State parks see waves of Washington visitors
Idaho state park day-use areas — packed full over the weekend — thinned out by Tuesday when this picture was taken at Priest Lake State Park. Park managers in North Idaho say the number of vehicles since COVID-19 restrictions were put in place last month has doubled the use of state parks, with most of the visitors coming from out of state.
RICH LINDSEY/Courtesy photo
Staff Writer | April 8, 2020 1:15 AM
If you go, be cool, follow the rules
There were no fireworks, but the weekend crowd at Heyburn State Park was as immense as the throngs expected at the height of the summer.
“It was like the Fourth of July,” Heyburn Park manager Ron Hise said.
No one walked barefoot in the park last weekend, because despite the warm temperatures, snow still lingered in the shade.
Hise, who oversees Idaho’s oldest park a half-hour drive south of Coeur d’Alene, said recent restrictions on outdoor recreation in Washington, where COVID-19 concerns have prompted the closure of outdoor activities including fishing, have pushed tourism to the brink in places like Heyburn.
Idaho state parks are open for day use — it costs $5 per vehicle per day — and many state parks in North Idaho are just a short drive from the Evergreen State.
That makes them the perfect place for Washingtonians to visit when their state is locked down.
“For a lot of them, we’re the only game in town,” Hise said.
His park saw an increase of more than 800 vehicles in March after Washington Gov. Jay Inslee started locking down the outdoors and ordering people to stay home.
Parks across North Idaho have seen similar increases.
“The big part here is the fishing,” said Mary McGraw, manager of Round Lake State Park south of Sandpoint, which has seen an infusion of spring visitors.
A storm a couple weeks ago blew trees into her campsites, and the mess is still being cleaned up, she said, so the campsites aren’t being used as overflow for day use. Overnight camping at state campsites in Idaho is closed, but all day-use facilities are open.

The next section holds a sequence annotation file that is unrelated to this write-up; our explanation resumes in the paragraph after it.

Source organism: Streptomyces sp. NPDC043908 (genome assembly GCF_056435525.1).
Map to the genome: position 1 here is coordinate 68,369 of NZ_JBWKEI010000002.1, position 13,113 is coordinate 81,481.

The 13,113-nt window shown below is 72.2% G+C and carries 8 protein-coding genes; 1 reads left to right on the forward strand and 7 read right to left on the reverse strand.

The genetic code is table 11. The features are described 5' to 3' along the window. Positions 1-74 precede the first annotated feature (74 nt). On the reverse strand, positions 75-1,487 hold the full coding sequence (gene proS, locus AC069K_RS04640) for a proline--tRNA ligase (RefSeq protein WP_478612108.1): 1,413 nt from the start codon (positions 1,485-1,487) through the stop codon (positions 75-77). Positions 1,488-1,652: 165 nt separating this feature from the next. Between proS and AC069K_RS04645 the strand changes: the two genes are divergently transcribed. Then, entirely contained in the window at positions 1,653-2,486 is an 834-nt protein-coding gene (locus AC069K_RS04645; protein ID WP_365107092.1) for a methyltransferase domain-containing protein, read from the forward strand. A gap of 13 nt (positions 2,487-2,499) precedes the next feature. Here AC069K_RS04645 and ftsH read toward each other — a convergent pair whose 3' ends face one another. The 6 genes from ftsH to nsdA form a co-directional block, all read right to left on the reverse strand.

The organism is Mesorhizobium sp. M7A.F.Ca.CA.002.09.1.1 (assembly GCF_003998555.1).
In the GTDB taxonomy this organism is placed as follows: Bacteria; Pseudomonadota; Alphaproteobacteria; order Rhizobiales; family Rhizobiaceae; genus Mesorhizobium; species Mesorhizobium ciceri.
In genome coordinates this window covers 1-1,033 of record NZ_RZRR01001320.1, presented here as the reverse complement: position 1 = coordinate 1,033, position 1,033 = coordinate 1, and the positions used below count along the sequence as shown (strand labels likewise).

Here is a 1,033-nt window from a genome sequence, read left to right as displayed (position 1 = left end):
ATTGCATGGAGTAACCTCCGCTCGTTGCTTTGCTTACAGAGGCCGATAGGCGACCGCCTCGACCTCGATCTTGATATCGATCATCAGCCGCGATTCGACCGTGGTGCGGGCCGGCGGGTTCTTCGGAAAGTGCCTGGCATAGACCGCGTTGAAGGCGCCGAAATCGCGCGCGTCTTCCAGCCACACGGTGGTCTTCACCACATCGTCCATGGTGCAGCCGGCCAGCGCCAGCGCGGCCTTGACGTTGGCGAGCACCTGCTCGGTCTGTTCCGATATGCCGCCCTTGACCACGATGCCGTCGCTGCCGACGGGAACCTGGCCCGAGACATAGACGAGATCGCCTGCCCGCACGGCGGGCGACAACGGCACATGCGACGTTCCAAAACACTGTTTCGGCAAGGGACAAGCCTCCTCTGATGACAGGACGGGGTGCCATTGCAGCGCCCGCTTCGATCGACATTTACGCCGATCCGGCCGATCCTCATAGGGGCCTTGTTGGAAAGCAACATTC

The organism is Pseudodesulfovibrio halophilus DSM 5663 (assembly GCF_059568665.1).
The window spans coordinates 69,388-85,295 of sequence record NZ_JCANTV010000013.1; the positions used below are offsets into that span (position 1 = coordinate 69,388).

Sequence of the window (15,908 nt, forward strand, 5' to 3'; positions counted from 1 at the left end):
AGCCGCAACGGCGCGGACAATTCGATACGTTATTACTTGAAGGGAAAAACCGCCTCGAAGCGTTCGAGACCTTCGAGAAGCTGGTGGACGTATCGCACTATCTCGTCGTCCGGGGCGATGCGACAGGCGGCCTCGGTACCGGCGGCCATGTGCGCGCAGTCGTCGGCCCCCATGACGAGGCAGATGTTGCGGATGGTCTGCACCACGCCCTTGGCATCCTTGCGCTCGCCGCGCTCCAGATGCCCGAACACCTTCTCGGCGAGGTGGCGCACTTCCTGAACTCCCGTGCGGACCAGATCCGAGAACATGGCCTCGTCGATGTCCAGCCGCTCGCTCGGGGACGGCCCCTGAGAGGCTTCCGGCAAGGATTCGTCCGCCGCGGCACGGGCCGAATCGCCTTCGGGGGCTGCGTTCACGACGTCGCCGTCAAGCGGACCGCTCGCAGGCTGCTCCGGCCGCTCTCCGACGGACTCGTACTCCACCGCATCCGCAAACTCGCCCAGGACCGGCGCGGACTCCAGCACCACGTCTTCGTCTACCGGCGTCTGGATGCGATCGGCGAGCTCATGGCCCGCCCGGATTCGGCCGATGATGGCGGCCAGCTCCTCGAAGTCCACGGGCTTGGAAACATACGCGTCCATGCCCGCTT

Last weekend more than half the visitors were escapees from Washington, which isn’t necessarily unusual because the park is 20 miles from the state line at Newport.
“And we have a lot of people from Spokane that come here too,” McGraw said.
So far this spring, Round Lake has been a hot ticket.
“We’re well above our normal visitation,” she said.
Farragut State Park has seen an influx of spring activity. Park manager Randall Butt said staff have put out extra picnic tables, strategically distanced, all over the park for families to enjoy on a day-use basis.
“To keep the social distancing aspect intact,” Butts said.
Butts is encouraging Idahoans to come out and use the park to get some fresh air.
“Stay at home and recreate locally,” he said.
Because snow is still knee deep in much of the Priest Lake area, with some state managed parks snow locked, the two open state parks including Indian Creek and Lionhead have been jammed with day users.
Two years ago, Indian Creek registered 120 vehicles, and the number increased to 150 at this time last year. So far this year, 350 vehicles have used the park, said Lonnie Johnson, park manager.
“So, it has more than doubled,” said Johnson, who three weeks ago was plowing out camping areas — Idaho had not yet prohibited camping at state parks — to make room for the surge of spring visitors.
The Lionhead parking lot, which has room for about 15 vehicles, was chock full last weekend, Johnson said.
“That tiny lot had 33 vehicles,” he said. “They were parking on the road.”
Two-thirds of the rigs had Washington plates, he said.
Hise said the new — and unseasonal — interest in state parks is a good thing, but last week’s infusion at Heyburn required that he pull his staff from trail duties to police the customers who did not pay park fees. They let their pets run loose, parked along roads despite signs warning against it, and partied in large gatherings in places off limits to users, Hise said.
“It’s as if there were no rules,” he said. “They didn’t pay fees … their dogs were running loose … there was no social-distancing.”
Staff spent the weekend reminding visitors of park regulations and Gov. Brad Little’s safe recreating orders.
With warmer weather on the horizon, Hise hopes for more considerate crowds in the future.
“If they pay their fees and follow the rules, it will be safer, and easier on everybody,” he said.